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This morning’s New York Times has, at last, the review of Spamelot, which is to Monty Python what Mamma Mia! is to Abba. And the review (A Quest Beyond the Grail, by Ben Brantley) says that, well, Spamelot is to Monty Python what Mamma Mia! is to Abba. Which would be entertaining and all, but ...

Mr. Brantley nails my sense of it when he writes “The mere appearance of a figure in a certain costume (say, a headpiece with ram's horns) or the utterance of a single word (i.e., "ni") is enough to provoke anticipatory guffaws among the cognoscenti. Punch lines come to seem almost irrelevant.” That was pretty much why I gave up watching Python when I was eighteen or so. No, I didn’t give it up altogether, but stopped seeking out opportunities to watch it, particularly with other people. At one point, senior year, a roomful of people were watching And Now For Something Completely Different, and I found myself experiencing a moment of tremendous alienation: what were these humans laughing at? Nothing funny is happening! I slipped out quietly. Now, I do think most of that stuff is funny (although, for some reason, the versions in the movie seem off somehow), but I couldn’t even get the jokes at that moment, as the raucous laughter and chanting prevented me from hearing the lines actually said by the funny people. So mostly, it was suddenly very perplexing.

I should point out that I am aware that I do the same thing myself. I was watching O Brother Where Art Thou a few weeks ago and cachinnating as soon as the scene began. “She going to say bona fide!” I would say to my Best Reader, who would smile quietly to herself. And, really, I don’t have any basis for criticizing the behaviour, which is a perfectly good way to enjoy a performance. Still, it interfered with Your Humble Blogger’s enjoyment at the time, and I suspect it would still do so today, even with hundred-dollar tickets.

Oh, and as I was typing this, the mail carrier arrived with this week’s Entertainment Weekly, which, coincident with the opening of Spamelot, has a largish series of articles and sidebars on things Python, which I immediately read. And my first response to the list of 20 best sketches was the classic python-nerd’s response of disbelief that they had left off, say, da Bishop (we wuz ... too late!) or World Forum (The Hammers is the nickname of what English football team) or the profane version of the Albatross (‘course you don’t get any fucking wafers with it!). So, you know, here I am, Python nerd.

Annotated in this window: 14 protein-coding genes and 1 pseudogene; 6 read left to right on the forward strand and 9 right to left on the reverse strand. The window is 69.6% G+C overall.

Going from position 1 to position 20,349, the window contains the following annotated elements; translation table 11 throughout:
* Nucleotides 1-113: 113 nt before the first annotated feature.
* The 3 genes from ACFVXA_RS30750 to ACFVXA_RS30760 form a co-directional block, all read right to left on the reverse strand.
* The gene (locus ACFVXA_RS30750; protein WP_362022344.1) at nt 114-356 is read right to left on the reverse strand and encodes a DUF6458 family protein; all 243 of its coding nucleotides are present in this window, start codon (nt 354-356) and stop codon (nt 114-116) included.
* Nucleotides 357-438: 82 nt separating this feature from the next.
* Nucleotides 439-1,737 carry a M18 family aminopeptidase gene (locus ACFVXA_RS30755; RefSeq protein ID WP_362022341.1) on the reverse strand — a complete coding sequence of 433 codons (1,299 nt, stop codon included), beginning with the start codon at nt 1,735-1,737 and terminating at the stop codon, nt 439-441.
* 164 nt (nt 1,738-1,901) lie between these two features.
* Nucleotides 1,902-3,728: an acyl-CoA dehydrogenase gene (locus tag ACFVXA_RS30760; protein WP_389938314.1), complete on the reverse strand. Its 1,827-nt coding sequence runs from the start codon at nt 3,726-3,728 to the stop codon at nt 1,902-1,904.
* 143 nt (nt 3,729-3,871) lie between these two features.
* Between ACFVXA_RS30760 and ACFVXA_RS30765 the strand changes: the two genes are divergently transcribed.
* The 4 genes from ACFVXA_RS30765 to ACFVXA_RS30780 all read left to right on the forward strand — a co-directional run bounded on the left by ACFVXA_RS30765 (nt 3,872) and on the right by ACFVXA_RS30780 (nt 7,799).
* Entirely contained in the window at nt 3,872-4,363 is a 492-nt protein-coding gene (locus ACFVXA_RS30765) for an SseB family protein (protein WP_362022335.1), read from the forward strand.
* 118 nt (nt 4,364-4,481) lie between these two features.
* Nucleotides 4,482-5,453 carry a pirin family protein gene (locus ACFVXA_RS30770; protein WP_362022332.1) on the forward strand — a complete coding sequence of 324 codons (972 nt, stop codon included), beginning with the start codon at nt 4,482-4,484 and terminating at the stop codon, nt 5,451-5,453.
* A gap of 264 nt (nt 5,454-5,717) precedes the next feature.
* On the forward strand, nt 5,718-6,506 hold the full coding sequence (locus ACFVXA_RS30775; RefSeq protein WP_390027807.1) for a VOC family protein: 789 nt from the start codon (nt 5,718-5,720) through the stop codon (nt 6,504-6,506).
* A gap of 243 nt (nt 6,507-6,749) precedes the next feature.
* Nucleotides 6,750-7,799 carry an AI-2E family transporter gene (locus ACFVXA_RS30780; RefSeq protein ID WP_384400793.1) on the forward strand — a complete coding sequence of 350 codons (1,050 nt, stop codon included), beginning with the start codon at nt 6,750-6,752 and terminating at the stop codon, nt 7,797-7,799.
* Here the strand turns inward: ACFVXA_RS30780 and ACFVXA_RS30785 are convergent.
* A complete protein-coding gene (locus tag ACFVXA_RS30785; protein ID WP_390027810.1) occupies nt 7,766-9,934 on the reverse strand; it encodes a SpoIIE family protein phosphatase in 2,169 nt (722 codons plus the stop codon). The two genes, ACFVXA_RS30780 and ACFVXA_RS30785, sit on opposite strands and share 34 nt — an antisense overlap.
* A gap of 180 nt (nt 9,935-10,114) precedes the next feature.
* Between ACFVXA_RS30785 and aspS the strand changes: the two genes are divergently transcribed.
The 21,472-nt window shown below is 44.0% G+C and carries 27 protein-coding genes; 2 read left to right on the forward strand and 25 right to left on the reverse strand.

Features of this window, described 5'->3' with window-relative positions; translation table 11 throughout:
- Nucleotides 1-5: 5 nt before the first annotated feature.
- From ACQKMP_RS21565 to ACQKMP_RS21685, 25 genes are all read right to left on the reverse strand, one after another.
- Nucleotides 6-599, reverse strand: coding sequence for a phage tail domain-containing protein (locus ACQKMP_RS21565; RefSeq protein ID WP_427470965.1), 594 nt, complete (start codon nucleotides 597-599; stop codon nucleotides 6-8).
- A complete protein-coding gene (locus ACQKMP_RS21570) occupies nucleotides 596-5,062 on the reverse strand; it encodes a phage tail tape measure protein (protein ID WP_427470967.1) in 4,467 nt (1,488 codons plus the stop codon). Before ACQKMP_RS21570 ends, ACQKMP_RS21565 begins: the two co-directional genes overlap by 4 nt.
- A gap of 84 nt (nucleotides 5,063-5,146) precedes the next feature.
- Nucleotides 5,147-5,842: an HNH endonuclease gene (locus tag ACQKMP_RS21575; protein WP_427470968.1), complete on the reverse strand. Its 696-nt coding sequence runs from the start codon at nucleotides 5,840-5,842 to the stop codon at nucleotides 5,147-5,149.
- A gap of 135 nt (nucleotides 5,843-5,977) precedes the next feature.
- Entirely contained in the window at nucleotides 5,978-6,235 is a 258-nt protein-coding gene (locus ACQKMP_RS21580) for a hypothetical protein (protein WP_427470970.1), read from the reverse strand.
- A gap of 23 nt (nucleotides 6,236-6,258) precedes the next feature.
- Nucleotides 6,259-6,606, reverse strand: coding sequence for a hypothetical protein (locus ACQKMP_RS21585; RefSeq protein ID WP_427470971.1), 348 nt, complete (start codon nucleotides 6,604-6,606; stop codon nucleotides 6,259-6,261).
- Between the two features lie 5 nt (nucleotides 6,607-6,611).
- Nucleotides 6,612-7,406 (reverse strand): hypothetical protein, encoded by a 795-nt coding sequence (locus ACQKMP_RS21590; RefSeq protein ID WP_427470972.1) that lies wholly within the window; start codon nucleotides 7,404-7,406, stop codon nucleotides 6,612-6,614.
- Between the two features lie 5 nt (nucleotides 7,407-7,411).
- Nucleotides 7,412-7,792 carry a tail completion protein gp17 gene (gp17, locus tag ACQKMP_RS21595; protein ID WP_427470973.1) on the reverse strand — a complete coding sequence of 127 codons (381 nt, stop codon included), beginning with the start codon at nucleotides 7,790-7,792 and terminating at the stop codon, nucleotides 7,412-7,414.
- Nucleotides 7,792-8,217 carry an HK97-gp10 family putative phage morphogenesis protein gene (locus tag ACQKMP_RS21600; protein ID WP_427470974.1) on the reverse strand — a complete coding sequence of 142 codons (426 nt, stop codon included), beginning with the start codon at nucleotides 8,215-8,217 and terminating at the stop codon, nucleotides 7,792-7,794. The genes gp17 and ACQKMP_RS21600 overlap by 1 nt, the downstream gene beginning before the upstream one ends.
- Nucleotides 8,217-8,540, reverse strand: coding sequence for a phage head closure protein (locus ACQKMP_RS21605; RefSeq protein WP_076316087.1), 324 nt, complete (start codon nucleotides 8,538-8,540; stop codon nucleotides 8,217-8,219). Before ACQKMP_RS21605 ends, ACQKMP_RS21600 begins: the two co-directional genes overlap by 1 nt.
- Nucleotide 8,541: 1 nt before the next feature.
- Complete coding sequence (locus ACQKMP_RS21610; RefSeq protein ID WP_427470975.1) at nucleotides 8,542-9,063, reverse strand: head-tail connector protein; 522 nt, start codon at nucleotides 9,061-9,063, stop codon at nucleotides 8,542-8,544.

My second reaction was that Mr. Josh Wolk (if that’s his real name) had picked sketches based on how often they were quoted out of context, rather than how funny they actually were. Number One was the Spanish Inquisition (for which, by the way, Graham Chapman’s brilliant put-upon mill-worker should get more credit), number three was the taunting at the castle of Sir Guy duy Loimbard, 8 was nudge-nudge, 13 was the Spam diner, and 20 was the Argument Clinic. And somehow Mr. Wolk thinks that “Every Sperm is Sacred” is about masturbation, rather than contraception. My third reaction was that really one of the things about Python, particularly the Flying Circus, is that some of the most brilliant bits are only ten seconds long, or are funny only because of where they come in the show, or because you hadn’t seen them before. So you can’t put them in a list of the top 20 sketches. In fact, the Queen Victoria handicap is a good example of all three of those: the actual Queen Victoria handicap is a brilliant visual bit that lasts about ten seconds, is only really funny the first time you see it in an oh-my-Lord-they-aren’t-actually-going-to-do-that way, and leads directly in to the punch line of the earlier Hamlet bits strung throughout the episode, which really aren’t very funny either, but the combined bit, where Fortinbras, dressed as Queen Victoria, tells Horatio, dressed as, um, Queen Victoria, oh look, it’s just really funny.


I suspect Python will come back into this Tohu Bohu in a few days, when we all sing Jerusalem.

chazak, chazak, v’nitchazek,